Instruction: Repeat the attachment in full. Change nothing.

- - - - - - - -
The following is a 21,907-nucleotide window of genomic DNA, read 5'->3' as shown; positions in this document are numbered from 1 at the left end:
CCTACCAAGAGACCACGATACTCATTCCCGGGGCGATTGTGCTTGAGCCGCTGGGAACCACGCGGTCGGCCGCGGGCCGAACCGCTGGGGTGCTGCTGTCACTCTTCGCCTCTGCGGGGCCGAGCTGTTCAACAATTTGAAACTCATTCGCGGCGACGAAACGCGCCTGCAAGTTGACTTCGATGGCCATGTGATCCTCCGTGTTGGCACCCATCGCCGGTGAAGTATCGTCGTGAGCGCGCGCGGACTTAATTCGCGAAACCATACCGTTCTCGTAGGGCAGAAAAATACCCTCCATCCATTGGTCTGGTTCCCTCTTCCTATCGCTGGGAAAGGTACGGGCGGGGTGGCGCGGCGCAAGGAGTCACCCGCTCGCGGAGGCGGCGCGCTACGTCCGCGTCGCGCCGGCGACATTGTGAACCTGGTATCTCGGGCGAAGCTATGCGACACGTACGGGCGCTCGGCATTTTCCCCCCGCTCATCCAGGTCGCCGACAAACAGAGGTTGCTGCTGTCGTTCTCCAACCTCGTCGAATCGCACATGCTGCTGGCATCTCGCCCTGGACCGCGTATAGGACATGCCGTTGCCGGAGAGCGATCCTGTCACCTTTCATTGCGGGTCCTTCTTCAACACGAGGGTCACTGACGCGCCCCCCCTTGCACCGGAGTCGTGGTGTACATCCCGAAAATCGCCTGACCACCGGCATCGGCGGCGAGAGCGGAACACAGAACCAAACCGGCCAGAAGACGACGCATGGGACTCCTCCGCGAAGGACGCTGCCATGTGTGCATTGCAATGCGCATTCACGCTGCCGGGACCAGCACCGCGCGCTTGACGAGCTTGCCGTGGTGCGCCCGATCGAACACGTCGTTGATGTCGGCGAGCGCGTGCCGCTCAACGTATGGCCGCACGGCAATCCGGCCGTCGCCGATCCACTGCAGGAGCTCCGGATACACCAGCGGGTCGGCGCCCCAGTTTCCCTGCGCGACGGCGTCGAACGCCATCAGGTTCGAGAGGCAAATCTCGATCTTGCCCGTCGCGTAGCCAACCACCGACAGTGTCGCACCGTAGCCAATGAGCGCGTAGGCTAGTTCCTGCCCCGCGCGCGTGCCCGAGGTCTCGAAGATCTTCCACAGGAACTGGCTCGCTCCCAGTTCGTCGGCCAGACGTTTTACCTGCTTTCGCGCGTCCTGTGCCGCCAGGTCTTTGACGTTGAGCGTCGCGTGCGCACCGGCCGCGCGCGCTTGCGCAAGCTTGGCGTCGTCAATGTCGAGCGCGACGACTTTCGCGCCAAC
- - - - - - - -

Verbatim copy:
The following is a 21,907-nucleotide window of genomic DNA, read 5'->3' as shown; positions in this document are numbered from 1 at the left end:
CCTACCAAGAGACCACGATACTCATTCCCGGGGCGATTGTGCTTGAGCCGCTGGGAACCACGCGGTCGGCCGCGGGCCGAACCGCTGGGGTGCTGCTGTCACTCTTCGCCTCTGCGGGGCCGAGCTGTTCAACAATTTGAAACTCATTCGCGGCGACGAAACGCGCCTGCAAGTTGACTTCGATGGCCATGTGATCCTCCGTGTTGGCACCCATCGCCGGTGAAGTATCGTCGTGAGCGCGCGCGGACTTAATTCGCGAAACCATACCGTTCTCGTAGGGCAGAAAAATACCCTCCATCCATTGGTCTGGTTCCCTCTTCCTATCGCTGGGAAAGGTACGGGCGGGGTGGCGCGGCGCAAGGAGTCACCCGCTCGCGGAGGCGGCGCGCTACGTCCGCGTCGCGCCGGCGACATTGTGAACCTGGTATCTCGGGCGAAGCTATGCGACACGTACGGGCGCTCGGCATTTTCCCCCCGCTCATCCAGGTCGCCGACAAACAGAGGTTGCTGCTGTCGTTCTCCAACCTCGTCGAATCGCACATGCTGCTGGCATCTCGCCCTGGACCGCGTATAGGACATGCCGTTGCCGGAGAGCGATCCTGTCACCTTTCATTGCGGGTCCTTCTTCAACACGAGGGTCACTGACGCGCCCCCCCTTGCACCGGAGTCGTGGTGTACATCCCGAAAATCGCCTGACCACCGGCATCGGCGGCGAGAGCGGAACACAGAACCAAACCGGCCAGAAGACGACGCATGGGACTCCTCCGCGAAGGACGCTGCCATGTGTGCATTGCAATGCGCATTCACGCTGCCGGGACCAGCACCGCGCGCTTGACGAGCTTGCCGTGGTGCGCCCGATCGAACACGTCGTTGATGTCGGCGAGCGCGTGCCGCTCAACGTATGGCCGCACGGCAATCCGGCCGTCGCCGATCCACTGCAGGAGCTCCGGATACACCAGCGGGTCGGCGCCCCAGTTTCCCTGCGCGACGGCGTCGAACGCCATCAGGTTCGAGAGGCAAATCTCGATCTTGCCCGTCGCGTAGCCAACCACCGACAGTGTCGCACCGTAGCCAATGAGCGCGTAGGCTAGTTCCTGCCCCGCGCGCGTGCCCGAGGTCTCGAAGATCTTCCACAGGAACTGGCTCGCTCCCAGTTCGTCGGCCAGACGTTTTACCTGCTTTCGCGCGTCCTGTGCCGCCAGGTCTTTGACGTTGAGCGTCGCGTGCGCACCGGCCGCGCGCGCTTGCGCAAGCTTGGCGTCGTCAATGTCGAGCGCGACGACTTTCGCGCCAAC